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Pigniogomon Plinius herba est solvens ventrem eruce foliis crassioribus et acrioribus, radice tenui lutei coloris terram olente caule quadrangulo modico tenui flore ozimi invenitur in saxosis locis et cetera.


Pigniogomõ AC | Pigmocomõ B | Pigniocomon (-g nio- f) e f | pycnomon Pliny

crassioribus e f | crasioribus B | crassioribus Pliny | crossioribus (-bus A) AC

acrioribus (-bus A e) ABC e Pliny | acucioribus f

tenui lutei | B adds tenui flore lutei anticipating tenui flore ozimi further down.

coloris (-ris B) ABC e | colori f

olente (-lẽt- AB) ABC f | olentẽ e

caule B e f | caulo AC

quadrangulo (-drãg- C) C e f | quadrãgulo A | quadrĩgulo B | quadriangulo Pliny

saxosis locis (-cis A) ABC f | locis saxosis f

et cetera om. B e f


Pigniogomon, Pliny says, is a herb that loosens the belly, with leaves like eruca {"rocket"} but thicker and more pungent, with a thin root of an orange-yellow colour smelling like earth; with a moderately long square stalk and a thin flower similar to ozimum {"basil"}. It is found in rocky places, et cetera.


Greek πυκνόκομον /pyknókomon/ is a compound name consisting of Greek πυκνο- /pykno-/ {"dense, compact"} + κόμη /kómē/ "head hair; foliage", which Berendes p. 466 translates as "dichthaarig, dichtköpfig" {i.e. "densely haired; with a dense flower-head"} and André (1985), p. 211 «à la chevelure touffue» {i.e."with bushy top hair"}.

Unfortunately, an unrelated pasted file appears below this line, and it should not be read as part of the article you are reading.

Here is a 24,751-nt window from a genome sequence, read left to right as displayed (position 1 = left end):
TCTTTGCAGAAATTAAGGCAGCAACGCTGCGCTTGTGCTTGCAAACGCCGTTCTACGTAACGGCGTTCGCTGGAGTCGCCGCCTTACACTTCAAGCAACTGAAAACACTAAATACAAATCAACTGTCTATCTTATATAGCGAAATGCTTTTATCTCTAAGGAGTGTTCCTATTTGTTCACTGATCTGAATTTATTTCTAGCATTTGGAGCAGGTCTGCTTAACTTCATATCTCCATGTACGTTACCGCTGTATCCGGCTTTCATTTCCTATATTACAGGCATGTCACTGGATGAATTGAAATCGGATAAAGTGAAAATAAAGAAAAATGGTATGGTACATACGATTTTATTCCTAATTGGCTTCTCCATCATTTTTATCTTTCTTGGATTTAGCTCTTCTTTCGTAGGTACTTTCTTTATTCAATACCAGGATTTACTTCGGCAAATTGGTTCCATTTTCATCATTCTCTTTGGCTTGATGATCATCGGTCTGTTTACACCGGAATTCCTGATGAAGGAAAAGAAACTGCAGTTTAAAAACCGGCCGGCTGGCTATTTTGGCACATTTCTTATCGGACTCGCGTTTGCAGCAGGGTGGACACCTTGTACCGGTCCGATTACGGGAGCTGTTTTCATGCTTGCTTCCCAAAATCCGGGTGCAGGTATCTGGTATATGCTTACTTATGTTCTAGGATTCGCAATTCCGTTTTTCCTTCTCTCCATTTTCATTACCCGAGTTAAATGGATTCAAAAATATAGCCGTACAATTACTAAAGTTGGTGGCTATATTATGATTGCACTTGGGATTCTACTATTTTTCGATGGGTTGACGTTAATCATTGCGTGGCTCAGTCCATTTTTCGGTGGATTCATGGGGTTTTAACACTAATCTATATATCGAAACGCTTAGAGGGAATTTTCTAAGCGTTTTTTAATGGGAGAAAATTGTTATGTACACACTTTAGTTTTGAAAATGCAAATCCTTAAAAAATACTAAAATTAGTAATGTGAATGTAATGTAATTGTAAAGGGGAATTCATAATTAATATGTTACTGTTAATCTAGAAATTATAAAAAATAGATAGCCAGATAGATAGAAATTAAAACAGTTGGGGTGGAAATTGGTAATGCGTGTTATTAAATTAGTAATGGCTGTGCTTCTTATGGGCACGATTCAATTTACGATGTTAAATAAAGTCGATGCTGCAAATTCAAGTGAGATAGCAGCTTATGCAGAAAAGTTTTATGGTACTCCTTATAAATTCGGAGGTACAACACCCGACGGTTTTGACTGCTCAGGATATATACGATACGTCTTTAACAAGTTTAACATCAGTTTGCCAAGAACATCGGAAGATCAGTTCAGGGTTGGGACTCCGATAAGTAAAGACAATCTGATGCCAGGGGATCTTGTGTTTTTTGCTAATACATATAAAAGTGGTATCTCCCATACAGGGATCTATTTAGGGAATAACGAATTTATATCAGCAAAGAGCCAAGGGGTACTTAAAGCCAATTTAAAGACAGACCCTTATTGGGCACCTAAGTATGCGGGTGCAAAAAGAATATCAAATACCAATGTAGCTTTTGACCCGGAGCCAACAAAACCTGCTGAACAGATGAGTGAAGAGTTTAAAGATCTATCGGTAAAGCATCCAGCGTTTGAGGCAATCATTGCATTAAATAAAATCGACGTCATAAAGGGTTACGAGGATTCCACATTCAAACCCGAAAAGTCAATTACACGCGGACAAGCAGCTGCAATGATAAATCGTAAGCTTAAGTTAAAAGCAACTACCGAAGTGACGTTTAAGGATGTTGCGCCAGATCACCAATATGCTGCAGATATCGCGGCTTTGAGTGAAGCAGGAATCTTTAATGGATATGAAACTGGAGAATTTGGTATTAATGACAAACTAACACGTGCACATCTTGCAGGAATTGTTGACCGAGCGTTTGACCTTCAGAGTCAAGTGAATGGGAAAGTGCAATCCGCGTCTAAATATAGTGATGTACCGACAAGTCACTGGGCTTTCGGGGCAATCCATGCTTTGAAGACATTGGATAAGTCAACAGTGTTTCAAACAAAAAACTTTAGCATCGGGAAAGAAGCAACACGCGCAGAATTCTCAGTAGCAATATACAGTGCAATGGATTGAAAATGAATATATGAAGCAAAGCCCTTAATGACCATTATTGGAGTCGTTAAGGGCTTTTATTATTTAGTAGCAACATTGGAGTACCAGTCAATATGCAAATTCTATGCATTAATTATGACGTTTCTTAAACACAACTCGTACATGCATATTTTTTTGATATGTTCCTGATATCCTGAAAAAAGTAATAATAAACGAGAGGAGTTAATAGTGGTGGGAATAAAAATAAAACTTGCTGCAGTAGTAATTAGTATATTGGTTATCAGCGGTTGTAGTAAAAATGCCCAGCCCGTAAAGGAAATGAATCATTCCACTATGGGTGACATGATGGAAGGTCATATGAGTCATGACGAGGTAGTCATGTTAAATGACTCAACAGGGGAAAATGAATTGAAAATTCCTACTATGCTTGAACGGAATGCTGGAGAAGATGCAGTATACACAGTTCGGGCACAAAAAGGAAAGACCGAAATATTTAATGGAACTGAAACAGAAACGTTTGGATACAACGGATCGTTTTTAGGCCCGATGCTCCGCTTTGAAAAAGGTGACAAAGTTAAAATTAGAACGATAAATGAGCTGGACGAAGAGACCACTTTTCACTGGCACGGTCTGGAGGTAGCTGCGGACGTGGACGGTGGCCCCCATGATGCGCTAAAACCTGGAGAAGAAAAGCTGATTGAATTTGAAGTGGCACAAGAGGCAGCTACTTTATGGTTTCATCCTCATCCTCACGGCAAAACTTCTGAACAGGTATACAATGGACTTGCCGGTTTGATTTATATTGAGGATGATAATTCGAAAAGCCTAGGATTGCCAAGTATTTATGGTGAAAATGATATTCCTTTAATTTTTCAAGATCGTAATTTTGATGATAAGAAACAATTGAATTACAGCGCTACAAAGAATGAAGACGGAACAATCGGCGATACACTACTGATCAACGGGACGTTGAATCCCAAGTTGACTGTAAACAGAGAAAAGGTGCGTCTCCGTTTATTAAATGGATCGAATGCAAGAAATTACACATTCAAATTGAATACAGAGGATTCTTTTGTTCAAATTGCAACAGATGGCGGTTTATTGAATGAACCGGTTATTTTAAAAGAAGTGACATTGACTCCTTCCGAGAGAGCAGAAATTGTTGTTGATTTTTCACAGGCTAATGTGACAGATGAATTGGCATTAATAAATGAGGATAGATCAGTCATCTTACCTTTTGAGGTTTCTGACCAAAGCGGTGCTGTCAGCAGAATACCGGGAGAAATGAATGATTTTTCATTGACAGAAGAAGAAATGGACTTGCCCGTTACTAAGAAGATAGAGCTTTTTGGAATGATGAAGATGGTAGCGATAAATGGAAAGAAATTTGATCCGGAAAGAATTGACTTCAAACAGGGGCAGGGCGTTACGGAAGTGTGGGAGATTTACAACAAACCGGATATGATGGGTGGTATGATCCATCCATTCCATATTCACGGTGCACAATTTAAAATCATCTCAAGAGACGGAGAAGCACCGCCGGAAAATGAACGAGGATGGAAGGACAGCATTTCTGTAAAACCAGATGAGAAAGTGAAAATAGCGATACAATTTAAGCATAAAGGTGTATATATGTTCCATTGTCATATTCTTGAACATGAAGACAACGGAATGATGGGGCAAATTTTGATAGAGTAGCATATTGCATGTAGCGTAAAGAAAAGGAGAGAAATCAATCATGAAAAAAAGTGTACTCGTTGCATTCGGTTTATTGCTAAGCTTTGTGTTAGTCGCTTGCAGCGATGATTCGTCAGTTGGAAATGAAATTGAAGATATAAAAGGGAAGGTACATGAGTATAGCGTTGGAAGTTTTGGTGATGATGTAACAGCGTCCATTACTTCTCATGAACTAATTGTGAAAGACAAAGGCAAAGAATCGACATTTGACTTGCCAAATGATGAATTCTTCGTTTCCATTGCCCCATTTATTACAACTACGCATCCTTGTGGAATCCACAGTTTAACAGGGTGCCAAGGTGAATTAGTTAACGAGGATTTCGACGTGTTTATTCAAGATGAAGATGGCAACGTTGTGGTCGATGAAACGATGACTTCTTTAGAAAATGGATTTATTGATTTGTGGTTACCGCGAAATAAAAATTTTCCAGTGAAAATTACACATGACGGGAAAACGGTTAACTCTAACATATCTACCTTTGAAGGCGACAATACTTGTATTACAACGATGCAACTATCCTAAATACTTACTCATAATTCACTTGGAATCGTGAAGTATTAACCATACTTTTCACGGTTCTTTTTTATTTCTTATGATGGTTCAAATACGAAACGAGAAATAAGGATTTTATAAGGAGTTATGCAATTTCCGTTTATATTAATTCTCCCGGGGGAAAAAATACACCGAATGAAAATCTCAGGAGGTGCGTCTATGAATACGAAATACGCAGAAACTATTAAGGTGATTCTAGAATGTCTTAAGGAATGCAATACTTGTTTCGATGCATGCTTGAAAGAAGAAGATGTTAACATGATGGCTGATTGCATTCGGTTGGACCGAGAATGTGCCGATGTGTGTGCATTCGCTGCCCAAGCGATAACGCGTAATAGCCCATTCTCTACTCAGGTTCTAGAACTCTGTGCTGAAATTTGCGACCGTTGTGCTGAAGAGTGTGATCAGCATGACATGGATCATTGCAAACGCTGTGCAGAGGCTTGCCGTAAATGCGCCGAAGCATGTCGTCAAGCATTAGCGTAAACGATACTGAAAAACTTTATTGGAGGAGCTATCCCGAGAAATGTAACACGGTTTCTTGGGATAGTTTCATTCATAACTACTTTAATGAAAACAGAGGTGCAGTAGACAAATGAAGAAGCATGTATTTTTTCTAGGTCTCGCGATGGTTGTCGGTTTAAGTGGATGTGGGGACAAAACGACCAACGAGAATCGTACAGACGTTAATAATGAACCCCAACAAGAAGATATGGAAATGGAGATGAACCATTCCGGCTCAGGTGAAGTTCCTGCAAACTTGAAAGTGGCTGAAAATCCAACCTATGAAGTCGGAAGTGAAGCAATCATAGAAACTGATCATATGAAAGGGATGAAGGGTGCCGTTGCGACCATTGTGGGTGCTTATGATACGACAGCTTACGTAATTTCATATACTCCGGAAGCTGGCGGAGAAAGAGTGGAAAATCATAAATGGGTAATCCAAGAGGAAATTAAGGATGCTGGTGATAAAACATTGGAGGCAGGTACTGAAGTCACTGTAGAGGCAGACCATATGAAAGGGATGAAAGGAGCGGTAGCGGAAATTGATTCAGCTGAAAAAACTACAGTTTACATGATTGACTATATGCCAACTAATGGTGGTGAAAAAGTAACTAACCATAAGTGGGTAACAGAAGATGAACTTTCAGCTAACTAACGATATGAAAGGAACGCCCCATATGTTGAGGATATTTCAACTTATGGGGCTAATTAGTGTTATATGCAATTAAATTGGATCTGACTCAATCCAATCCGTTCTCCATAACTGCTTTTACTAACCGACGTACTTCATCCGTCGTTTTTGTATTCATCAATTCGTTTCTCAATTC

Simon quotes near verbatim from Pliny, 26, 36, 57, ed. Rackham (1938-63: VII.306), except for the introductory remark herba est solvens ventrem - "it is a herb that loosens the belly", which is a rephrasing of Pliny's statement that et nymphaea in vino austero solvit et pycnocomon – "nymphaea {'water-lily'} taken in dry wine loosens {i.e. the bowels} and so does pycnocomon".

Botanical identification:

The botanical identification of this plant is disputed.

Pycnocomon is also described in a chapter by Dioscorides, e.g. 4, 74, ed. Wellmann (1906-14: II.324-5). Since Dioscorides' description is very similar to Pliny's it is clear that both authors used the same source. Berendes, p. 466, identifies it as a Scabiosa, but which species it is remains doubtful. He quotes Fraas, who is inclined towards Scabiosa ambrosioides Sibth. & Sm., a plant with a tuberous root and leaves similar to rocket. Observe however, that while Simon speaks of radix tenuis - "a thin root", the original Plinian text says radix rotunda - "a round or tuberous root", or in Dioscorides ῥίζα στρογγύλη /rhíza strongýlē/ id.

Lewis & Short suggest Scabiosa succisa L. "Devil's-bit Scabious" and they quote Sprengel as suggesting: Leonurus marrubiastrum L. "false motherwort".

LSJ put forward Leonurus cardiaca L. "motherwort".

André (1985: 211), says that the common identifications as Leonurus cardiaca L. or L. marrubiastrum L. cannot be right since these plants have neither the leaf shape of rocket leaves nor do they have a round root like a small apple. He quotes P. Fournier in a work not mentioned in André's bibliography, who proposes Valeriana tuberosa L., the "tuberous valerian" of Southern Europe.

See also: Policomos

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